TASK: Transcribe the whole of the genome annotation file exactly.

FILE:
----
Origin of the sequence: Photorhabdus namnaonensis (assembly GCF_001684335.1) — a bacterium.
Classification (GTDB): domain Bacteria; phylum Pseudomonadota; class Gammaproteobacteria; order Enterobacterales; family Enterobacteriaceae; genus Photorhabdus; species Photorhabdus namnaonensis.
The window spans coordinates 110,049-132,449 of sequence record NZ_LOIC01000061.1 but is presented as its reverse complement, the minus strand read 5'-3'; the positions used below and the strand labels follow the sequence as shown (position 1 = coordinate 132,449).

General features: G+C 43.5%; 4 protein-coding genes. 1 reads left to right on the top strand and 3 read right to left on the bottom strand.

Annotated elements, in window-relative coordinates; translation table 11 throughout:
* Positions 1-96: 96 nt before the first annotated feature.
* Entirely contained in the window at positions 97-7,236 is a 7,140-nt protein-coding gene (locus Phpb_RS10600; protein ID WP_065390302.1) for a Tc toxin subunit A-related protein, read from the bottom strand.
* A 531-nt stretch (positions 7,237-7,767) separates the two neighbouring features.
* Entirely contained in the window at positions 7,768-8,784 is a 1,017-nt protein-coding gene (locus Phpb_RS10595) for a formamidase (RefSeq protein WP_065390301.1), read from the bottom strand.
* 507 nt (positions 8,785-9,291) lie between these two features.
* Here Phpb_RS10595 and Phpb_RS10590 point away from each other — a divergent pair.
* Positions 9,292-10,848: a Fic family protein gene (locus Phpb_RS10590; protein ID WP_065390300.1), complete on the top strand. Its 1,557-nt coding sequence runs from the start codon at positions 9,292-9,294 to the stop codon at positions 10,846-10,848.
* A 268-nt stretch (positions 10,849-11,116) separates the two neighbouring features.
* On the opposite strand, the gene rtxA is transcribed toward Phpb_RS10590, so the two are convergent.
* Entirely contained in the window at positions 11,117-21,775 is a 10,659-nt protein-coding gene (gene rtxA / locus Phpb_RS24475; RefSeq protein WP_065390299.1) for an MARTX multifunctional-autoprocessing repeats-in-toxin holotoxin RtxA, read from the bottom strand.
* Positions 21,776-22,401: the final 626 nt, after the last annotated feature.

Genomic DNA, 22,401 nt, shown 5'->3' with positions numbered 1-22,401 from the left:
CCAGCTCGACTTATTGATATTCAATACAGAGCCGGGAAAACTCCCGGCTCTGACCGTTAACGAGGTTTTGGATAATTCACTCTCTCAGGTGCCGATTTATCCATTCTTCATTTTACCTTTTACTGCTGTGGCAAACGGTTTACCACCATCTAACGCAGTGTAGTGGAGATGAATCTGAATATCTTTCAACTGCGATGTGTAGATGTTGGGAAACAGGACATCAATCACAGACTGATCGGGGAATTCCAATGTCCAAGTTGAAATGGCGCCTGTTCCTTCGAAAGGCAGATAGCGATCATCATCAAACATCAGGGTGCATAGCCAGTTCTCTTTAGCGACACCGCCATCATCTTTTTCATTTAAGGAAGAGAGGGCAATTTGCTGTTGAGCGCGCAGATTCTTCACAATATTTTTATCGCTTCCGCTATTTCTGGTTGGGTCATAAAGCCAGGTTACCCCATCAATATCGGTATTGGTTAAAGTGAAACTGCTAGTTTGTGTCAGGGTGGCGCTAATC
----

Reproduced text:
Origin of the sequence: Photorhabdus namnaonensis (assembly GCF_001684335.1) — a bacterium.
Classification (GTDB): domain Bacteria; phylum Pseudomonadota; class Gammaproteobacteria; order Enterobacterales; family Enterobacteriaceae; genus Photorhabdus; species Photorhabdus namnaonensis.
The window spans coordinates 110,049-132,449 of sequence record NZ_LOIC01000061.1 but is presented as its reverse complement, the minus strand read 5'-3'; the positions used below and the strand labels follow the sequence as shown (position 1 = coordinate 132,449).

General features: G+C 43.5%; 4 protein-coding genes. 1 reads left to right on the top strand and 3 read right to left on the bottom strand.

Annotated elements, in window-relative coordinates; translation table 11 throughout:
* Positions 1-96: 96 nt before the first annotated feature.
* Entirely contained in the window at positions 97-7,236 is a 7,140-nt protein-coding gene (locus Phpb_RS10600; protein ID WP_065390302.1) for a Tc toxin subunit A-related protein, read from the bottom strand.
* A 531-nt stretch (positions 7,237-7,767) separates the two neighbouring features.
* Entirely contained in the window at positions 7,768-8,784 is a 1,017-nt protein-coding gene (locus Phpb_RS10595) for a formamidase (RefSeq protein WP_065390301.1), read from the bottom strand.
* 507 nt (positions 8,785-9,291) lie between these two features.
* Here Phpb_RS10595 and Phpb_RS10590 point away from each other — a divergent pair.
* Positions 9,292-10,848: a Fic family protein gene (locus Phpb_RS10590; protein ID WP_065390300.1), complete on the top strand. Its 1,557-nt coding sequence runs from the start codon at positions 9,292-9,294 to the stop codon at positions 10,846-10,848.
* A 268-nt stretch (positions 10,849-11,116) separates the two neighbouring features.
* On the opposite strand, the gene rtxA is transcribed toward Phpb_RS10590, so the two are convergent.
* Entirely contained in the window at positions 11,117-21,775 is a 10,659-nt protein-coding gene (gene rtxA / locus Phpb_RS24475; RefSeq protein WP_065390299.1) for an MARTX multifunctional-autoprocessing repeats-in-toxin holotoxin RtxA, read from the bottom strand.
* Positions 21,776-22,401: the final 626 nt, after the last annotated feature.

Genomic DNA, 22,401 nt, shown 5'->3' with positions numbered 1-22,401 from the left:
CCAGCTCGACTTATTGATATTCAATACAGAGCCGGGAAAACTCCCGGCTCTGACCGTTAACGAGGTTTTGGATAATTCACTCTCTCAGGTGCCGATTTATCCATTCTTCATTTTACCTTTTACTGCTGTGGCAAACGGTTTACCACCATCTAACGCAGTGTAGTGGAGATGAATCTGAATATCTTTCAACTGCGATGTGTAGATGTTGGGAAACAGGACATCAATCACAGACTGATCGGGGAATTCCAATGTCCAAGTTGAAATGGCGCCTGTTCCTTCGAAAGGCAGATAGCGATCATCATCAAACATCAGGGTGCATAGCCAGTTCTCTTTAGCGACACCGCCATCATCTTTTTCATTTAAGGAAGAGAGGGCAATTTGCTGTTGAGCGCGCAGATTCTTCACAATATTTTTATCGCTTCCGCTATTTCTGGTTGGGTCATAAAGCCAGGTTACCCCATCAATATCGGTATTGGTTAAAGTGAAACTGCTAGTTTGTGTCAGGGTGGCGCTAATC